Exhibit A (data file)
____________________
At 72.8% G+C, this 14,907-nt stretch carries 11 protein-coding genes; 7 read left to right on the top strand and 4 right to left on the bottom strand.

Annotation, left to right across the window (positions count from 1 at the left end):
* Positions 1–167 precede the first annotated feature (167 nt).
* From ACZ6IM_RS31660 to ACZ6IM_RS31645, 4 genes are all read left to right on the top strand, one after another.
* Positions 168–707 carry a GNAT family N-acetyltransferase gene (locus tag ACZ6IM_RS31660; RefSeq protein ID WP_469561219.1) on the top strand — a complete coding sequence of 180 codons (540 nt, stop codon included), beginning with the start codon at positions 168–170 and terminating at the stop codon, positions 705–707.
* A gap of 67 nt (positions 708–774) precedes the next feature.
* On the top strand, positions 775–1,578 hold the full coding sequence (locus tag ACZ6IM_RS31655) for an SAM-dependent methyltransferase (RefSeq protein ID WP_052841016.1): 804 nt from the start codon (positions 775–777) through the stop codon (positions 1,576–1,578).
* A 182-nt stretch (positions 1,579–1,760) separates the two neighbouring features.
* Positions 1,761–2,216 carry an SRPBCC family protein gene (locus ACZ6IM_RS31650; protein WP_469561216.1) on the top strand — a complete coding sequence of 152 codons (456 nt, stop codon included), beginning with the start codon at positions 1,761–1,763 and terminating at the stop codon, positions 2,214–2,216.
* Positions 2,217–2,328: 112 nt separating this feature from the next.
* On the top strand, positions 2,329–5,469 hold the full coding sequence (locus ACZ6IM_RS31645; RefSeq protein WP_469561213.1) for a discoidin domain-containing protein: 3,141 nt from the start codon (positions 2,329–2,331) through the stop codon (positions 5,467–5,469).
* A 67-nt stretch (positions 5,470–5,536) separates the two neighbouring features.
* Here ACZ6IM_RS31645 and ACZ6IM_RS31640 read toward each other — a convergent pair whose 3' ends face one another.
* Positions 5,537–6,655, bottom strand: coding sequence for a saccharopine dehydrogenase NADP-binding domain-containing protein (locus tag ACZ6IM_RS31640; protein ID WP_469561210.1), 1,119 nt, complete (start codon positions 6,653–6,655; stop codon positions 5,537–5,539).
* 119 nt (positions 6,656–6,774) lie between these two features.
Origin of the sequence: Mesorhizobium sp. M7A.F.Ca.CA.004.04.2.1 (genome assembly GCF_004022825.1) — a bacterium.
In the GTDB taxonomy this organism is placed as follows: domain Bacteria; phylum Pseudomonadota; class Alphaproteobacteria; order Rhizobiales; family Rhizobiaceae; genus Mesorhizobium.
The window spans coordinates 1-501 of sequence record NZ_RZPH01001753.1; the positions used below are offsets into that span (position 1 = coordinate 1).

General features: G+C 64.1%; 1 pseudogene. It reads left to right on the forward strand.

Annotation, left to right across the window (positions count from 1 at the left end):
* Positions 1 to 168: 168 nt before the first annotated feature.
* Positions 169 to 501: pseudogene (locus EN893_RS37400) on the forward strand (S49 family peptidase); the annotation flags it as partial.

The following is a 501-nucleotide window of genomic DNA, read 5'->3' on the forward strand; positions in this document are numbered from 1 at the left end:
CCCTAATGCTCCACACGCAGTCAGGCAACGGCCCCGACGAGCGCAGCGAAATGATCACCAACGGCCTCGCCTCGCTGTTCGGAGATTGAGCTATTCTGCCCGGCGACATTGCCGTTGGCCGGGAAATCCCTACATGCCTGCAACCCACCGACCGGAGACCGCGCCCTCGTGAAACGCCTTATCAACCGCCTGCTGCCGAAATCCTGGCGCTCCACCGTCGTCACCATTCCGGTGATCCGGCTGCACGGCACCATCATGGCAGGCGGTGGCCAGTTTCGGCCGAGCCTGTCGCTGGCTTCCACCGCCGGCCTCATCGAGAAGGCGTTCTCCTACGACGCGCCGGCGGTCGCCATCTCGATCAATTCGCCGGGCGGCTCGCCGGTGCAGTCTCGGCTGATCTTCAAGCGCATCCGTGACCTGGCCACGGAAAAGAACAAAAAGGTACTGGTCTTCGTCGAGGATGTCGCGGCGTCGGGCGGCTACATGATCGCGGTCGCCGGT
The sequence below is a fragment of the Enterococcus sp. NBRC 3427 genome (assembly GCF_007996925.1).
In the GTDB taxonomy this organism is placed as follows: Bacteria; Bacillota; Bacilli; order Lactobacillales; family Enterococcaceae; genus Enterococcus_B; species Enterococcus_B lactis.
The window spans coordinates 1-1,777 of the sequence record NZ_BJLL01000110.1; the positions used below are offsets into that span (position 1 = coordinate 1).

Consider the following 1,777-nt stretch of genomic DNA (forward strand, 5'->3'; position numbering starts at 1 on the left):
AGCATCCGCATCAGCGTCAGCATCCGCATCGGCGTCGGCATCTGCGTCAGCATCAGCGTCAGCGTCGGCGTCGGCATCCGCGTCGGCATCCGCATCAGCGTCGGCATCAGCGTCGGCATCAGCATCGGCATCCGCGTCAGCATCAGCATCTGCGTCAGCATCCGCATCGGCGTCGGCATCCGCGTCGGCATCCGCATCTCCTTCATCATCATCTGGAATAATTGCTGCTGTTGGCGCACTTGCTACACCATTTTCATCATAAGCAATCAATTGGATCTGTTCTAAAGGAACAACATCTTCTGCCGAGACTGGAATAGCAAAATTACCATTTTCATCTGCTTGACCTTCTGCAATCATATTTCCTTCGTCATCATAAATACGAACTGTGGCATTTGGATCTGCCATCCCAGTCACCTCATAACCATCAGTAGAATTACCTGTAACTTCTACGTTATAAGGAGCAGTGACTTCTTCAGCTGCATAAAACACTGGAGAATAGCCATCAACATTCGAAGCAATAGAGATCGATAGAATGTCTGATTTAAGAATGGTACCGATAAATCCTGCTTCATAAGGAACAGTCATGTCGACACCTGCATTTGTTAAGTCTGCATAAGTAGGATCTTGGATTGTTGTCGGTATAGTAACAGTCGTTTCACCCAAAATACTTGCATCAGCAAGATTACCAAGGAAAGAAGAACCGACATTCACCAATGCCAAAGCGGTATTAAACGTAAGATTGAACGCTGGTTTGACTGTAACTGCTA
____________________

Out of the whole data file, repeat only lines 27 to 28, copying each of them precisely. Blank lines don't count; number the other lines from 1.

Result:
The window spans coordinates 1-1,777 of the sequence record NZ_BJLL01000110.1; the positions used below are offsets into that span (position 1 = coordinate 1).

Consider the following 1,777-nt stretch of genomic DNA (forward strand, 5'->3'; position numbering starts at 1 on the left):